NASHVILLE -- Crowded into a ballroom early Tuesday evening, a group of Mets executives had more at stake than most others around them. Major League Baseball’s annual Draft Lottery was about to begin at the Gaylord Opryland Resort & Convention Center, featuring its share of glitz. Country music star Brad Paisley was on hand to read the results live on MLB Network, while luminaries from all 18 participating teams -- including Howard Johnson for the Mets -- watched from their podiums.
Sitting off-stage in the crowd, the New York executives watched as Paisley read off all 18 spots. They never heard their team’s name called.
That was due to a quirk of the system. Because the Mets exceeded MLB’s second Competitive Balance Tax threshold for a second consecutive season, their top Draft pick was due to drop 10 places unless they landed a protected Top 6 selection. They did not. Instead, the Mets sunk to ninth in the lottery, which meant their pick fell to 19th overall.
It was a disappointment for New York, which entered the day holding a little worse than a coin-flip shot at landing a protected pick, and even a 4.3% shot at drafting No. 1 overall next July. The Guardians instead received that benefit despite finishing above the Mets in the standings, while New York, which had the league’s eighth-worst record at 75-87, took an unlucky dive.
“You always have hope,” said new Mets vice president of amateur scouting Kris Gross, referencing Cleveland and Cincinnati’s perches atop the Draft order. “We saw what happened in the state of Ohio tonight. They both jumped up, and they’re picking 1-2. It’s going to be exciting for them.”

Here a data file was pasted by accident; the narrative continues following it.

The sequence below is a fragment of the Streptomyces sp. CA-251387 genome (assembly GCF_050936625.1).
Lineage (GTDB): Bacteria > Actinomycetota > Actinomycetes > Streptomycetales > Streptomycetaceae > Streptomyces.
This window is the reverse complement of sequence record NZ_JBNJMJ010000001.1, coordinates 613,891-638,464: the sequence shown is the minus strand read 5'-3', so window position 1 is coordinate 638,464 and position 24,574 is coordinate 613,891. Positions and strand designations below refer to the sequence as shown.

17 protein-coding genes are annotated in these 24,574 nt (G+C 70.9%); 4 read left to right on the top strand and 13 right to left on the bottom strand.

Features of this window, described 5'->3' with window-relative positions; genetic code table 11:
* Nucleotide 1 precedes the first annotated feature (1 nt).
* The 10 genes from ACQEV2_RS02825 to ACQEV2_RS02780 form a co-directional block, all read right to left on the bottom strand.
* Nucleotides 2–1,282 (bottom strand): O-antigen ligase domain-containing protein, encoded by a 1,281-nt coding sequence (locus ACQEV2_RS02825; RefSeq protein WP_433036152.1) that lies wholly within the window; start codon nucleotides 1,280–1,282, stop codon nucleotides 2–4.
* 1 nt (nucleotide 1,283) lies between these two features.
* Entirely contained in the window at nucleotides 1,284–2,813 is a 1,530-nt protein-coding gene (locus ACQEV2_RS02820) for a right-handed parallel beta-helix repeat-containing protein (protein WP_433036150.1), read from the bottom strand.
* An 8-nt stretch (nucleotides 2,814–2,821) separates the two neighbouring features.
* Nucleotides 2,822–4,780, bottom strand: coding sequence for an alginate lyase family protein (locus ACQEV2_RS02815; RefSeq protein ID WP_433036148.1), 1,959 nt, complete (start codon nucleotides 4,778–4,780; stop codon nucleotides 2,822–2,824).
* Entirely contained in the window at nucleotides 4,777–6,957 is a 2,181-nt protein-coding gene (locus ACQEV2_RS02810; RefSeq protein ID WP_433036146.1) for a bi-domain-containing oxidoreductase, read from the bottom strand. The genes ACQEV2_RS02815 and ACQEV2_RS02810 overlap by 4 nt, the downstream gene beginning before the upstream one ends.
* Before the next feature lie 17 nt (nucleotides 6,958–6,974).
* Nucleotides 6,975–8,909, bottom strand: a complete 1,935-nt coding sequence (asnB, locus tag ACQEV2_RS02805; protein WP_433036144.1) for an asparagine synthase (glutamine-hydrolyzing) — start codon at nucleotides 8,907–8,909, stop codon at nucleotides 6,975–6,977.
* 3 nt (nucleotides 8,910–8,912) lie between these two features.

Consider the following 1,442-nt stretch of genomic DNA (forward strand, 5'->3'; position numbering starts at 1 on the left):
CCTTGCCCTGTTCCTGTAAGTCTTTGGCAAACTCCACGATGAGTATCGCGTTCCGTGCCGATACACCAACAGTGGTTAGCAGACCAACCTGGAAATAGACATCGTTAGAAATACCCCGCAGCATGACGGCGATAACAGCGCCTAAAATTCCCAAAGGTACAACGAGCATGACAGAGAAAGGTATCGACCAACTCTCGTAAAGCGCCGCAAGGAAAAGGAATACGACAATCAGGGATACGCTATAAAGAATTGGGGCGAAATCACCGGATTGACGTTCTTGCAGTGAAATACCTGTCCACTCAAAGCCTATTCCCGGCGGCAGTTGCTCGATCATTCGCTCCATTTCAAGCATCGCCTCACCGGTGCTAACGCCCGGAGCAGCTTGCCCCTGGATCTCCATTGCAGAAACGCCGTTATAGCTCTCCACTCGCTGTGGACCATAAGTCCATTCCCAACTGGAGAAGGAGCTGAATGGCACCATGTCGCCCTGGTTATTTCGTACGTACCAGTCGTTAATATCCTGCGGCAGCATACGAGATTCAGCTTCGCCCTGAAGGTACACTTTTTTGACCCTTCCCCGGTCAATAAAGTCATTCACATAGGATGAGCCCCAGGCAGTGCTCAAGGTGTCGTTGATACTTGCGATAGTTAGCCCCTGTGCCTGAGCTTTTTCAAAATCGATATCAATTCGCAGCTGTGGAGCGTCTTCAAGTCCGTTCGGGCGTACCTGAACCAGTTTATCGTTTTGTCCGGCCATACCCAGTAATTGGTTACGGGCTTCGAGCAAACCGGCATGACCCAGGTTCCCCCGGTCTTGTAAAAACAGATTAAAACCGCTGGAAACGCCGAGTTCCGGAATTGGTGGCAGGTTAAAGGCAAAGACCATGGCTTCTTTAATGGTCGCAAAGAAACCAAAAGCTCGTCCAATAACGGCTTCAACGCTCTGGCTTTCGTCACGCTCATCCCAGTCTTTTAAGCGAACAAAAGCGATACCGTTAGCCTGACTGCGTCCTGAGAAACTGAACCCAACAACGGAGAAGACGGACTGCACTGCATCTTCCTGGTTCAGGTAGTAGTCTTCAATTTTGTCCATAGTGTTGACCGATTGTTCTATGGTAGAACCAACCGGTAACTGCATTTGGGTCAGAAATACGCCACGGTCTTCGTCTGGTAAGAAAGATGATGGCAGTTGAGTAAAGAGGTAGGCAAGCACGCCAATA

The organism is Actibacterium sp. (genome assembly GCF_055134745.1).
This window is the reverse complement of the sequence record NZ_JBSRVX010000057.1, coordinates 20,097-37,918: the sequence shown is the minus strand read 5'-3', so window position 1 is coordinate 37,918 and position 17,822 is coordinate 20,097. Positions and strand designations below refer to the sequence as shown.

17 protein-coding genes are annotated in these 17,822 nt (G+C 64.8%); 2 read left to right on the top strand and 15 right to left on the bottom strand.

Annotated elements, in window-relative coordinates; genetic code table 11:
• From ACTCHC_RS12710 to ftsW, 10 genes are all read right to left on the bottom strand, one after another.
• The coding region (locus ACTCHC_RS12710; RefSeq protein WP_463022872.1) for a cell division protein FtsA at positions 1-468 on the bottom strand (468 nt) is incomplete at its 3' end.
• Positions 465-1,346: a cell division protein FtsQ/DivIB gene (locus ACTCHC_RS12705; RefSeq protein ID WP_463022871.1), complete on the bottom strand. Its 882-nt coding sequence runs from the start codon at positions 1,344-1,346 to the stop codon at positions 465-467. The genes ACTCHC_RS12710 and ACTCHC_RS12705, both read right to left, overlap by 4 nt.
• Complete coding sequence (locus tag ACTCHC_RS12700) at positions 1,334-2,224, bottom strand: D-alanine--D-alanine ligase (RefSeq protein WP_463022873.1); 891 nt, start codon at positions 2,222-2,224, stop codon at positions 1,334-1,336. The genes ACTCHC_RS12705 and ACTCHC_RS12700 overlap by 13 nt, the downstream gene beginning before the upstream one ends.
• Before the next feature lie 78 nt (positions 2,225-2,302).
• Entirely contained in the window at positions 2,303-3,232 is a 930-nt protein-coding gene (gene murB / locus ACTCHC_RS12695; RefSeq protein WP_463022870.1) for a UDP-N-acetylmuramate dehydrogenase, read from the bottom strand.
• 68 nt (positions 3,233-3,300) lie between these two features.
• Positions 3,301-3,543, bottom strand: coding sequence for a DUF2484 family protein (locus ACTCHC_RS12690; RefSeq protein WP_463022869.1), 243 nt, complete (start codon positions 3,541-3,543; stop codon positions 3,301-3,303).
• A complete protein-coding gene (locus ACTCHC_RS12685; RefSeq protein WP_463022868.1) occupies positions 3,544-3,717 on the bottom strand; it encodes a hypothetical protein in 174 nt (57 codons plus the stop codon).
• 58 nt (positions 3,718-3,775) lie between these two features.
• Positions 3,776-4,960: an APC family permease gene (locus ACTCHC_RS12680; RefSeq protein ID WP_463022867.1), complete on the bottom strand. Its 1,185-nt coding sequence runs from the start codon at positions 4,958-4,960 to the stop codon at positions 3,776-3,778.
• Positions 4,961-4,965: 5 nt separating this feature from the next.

Consider this an early challenge for Gross, whom the Mets recently hired away from the Astros to run their Draft. A colleague of David Stearns in Houston from 2012-15, Gross joined the Mets shortly after the team hired Stearns to be its president of baseball operations. During his tenure in Houston, Gross helped Draft more Major Leaguers (58) than any other club. In New York, he will look for similar success despite the disappointment of Tuesday’s news.
“With Houston, we’ve picked anywhere from 1 to 28 to 80,” Gross said. “So I’ve seen it all. I’ve been through it all. Nineteen is a pretty enticing spot.”
From a wider angle, going from No. 9 overall to No. 19 is hardly a disaster for the Mets. Roger Clemens was a 19th overall pick. So were Mike Scioscia and, more recently, former Mets prospect Pete Crow-Armstrong. Plenty of talent emerges annually from the back half of the first round.
More importantly, the organization is confident that under Stearns, Gross, longtime scouting head Tommy Tanous, and new senior vice president of player development Andy Green, the Mets will eventually build a strong farm system regardless of their Draft position. That process gained momentum last summer, when the team traded Max Scherzer, Justin Verlander and several others for prospects. It will continue not just in 2024, but for years to come.
“We have an ownership and owner that’s willing to invest in our club in a pretty powerful way,” Green said. “We have a leader in David that has proven he can do some special things, as well. And then when you look down through [player development] and have an opportunity to get a feel for the people that are leading our players, it’s really encouraging.”
So yes, the Mets were disappointed not to land a Top 6 pick. No, they have no intention of letting that disappointment linger.
“From an organizational perspective, I don’t know that it’s going to alter our evaluation philosophies all that much,” Stearns said moments before the lottery results became public. “We certainly know if we’re picking in the Top 6, there’s going to be more attention to us. But our approach really should be the same regardless of where we’re selecting.”